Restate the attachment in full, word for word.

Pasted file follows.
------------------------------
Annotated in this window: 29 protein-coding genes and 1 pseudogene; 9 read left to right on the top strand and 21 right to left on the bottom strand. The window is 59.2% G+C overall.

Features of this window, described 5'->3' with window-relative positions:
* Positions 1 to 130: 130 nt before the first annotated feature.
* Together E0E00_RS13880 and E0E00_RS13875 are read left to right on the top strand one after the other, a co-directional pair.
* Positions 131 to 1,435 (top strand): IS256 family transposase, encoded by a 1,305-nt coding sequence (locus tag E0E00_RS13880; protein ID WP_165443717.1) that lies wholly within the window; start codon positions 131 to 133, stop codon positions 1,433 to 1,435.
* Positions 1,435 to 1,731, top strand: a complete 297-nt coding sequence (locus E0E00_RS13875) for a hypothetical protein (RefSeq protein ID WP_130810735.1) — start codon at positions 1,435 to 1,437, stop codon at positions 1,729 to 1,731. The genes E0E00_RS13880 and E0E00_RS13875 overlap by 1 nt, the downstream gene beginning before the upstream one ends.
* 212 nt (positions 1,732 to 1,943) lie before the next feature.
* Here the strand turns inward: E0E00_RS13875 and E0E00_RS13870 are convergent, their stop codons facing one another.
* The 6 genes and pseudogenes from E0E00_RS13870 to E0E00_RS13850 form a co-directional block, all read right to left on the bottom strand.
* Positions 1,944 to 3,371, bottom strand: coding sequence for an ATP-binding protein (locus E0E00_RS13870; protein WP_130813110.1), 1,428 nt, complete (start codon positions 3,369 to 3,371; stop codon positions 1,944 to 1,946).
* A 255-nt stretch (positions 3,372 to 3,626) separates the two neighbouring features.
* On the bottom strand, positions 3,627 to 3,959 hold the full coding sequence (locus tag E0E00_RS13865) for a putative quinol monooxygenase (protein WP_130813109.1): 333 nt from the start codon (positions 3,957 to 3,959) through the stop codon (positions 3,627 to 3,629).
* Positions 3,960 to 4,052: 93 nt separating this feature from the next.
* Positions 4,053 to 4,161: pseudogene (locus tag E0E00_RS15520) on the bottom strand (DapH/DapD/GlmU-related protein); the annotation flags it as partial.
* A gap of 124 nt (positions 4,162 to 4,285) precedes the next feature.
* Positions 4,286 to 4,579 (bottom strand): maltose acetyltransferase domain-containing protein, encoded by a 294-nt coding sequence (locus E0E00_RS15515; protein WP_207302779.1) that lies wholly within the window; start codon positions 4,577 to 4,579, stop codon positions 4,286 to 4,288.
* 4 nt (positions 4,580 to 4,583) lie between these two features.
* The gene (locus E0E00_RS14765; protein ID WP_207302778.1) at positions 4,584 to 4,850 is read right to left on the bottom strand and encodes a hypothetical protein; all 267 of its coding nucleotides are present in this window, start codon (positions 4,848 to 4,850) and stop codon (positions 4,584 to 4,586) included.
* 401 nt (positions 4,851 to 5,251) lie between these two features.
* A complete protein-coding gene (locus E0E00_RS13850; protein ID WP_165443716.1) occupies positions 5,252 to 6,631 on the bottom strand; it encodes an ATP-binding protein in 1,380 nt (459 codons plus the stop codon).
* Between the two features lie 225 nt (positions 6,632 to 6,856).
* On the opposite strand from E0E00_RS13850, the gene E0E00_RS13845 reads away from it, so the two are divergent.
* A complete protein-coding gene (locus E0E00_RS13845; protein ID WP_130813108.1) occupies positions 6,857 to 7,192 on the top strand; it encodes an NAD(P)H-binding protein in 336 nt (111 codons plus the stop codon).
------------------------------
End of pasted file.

Annotated in this window: 29 protein-coding genes and 1 pseudogene; 9 read left to right on the top strand and 21 right to left on the bottom strand. The window is 59.2% G+C overall.

Features of this window, described 5'->3' with window-relative positions:
* Positions 1 to 130: 130 nt before the first annotated feature.
* Together E0E00_RS13880 and E0E00_RS13875 are read left to right on the top strand one after the other, a co-directional pair.
* Positions 131 to 1,435 (top strand): IS256 family transposase, encoded by a 1,305-nt coding sequence (locus tag E0E00_RS13880; protein ID WP_165443717.1) that lies wholly within the window; start codon positions 131 to 133, stop codon positions 1,433 to 1,435.
* Positions 1,435 to 1,731, top strand: a complete 297-nt coding sequence (locus E0E00_RS13875) for a hypothetical protein (RefSeq protein ID WP_130810735.1) — start codon at positions 1,435 to 1,437, stop codon at positions 1,729 to 1,731. The genes E0E00_RS13880 and E0E00_RS13875 overlap by 1 nt, the downstream gene beginning before the upstream one ends.
* 212 nt (positions 1,732 to 1,943) lie before the next feature.
* Here the strand turns inward: E0E00_RS13875 and E0E00_RS13870 are convergent, their stop codons facing one another.
* The 6 genes and pseudogenes from E0E00_RS13870 to E0E00_RS13850 form a co-directional block, all read right to left on the bottom strand.
* Positions 1,944 to 3,371, bottom strand: coding sequence for an ATP-binding protein (locus E0E00_RS13870; protein WP_130813110.1), 1,428 nt, complete (start codon positions 3,369 to 3,371; stop codon positions 1,944 to 1,946).
* A 255-nt stretch (positions 3,372 to 3,626) separates the two neighbouring features.
* On the bottom strand, positions 3,627 to 3,959 hold the full coding sequence (locus tag E0E00_RS13865) for a putative quinol monooxygenase (protein WP_130813109.1): 333 nt from the start codon (positions 3,957 to 3,959) through the stop codon (positions 3,627 to 3,629).
* Positions 3,960 to 4,052: 93 nt separating this feature from the next.
* Positions 4,053 to 4,161: pseudogene (locus tag E0E00_RS15520) on the bottom strand (DapH/DapD/GlmU-related protein); the annotation flags it as partial.
* A gap of 124 nt (positions 4,162 to 4,285) precedes the next feature.
* Positions 4,286 to 4,579 (bottom strand): maltose acetyltransferase domain-containing protein, encoded by a 294-nt coding sequence (locus E0E00_RS15515; protein WP_207302779.1) that lies wholly within the window; start codon positions 4,577 to 4,579, stop codon positions 4,286 to 4,288.
* 4 nt (positions 4,580 to 4,583) lie between these two features.
* The gene (locus E0E00_RS14765; protein ID WP_207302778.1) at positions 4,584 to 4,850 is read right to left on the bottom strand and encodes a hypothetical protein; all 267 of its coding nucleotides are present in this window, start codon (positions 4,848 to 4,850) and stop codon (positions 4,584 to 4,586) included.
* 401 nt (positions 4,851 to 5,251) lie between these two features.
* A complete protein-coding gene (locus E0E00_RS13850; protein ID WP_165443716.1) occupies positions 5,252 to 6,631 on the bottom strand; it encodes an ATP-binding protein in 1,380 nt (459 codons plus the stop codon).
* Between the two features lie 225 nt (positions 6,632 to 6,856).
* On the opposite strand from E0E00_RS13850, the gene E0E00_RS13845 reads away from it, so the two are divergent.
* A complete protein-coding gene (locus E0E00_RS13845; protein ID WP_130813108.1) occupies positions 6,857 to 7,192 on the top strand; it encodes an NAD(P)H-binding protein in 336 nt (111 codons plus the stop codon).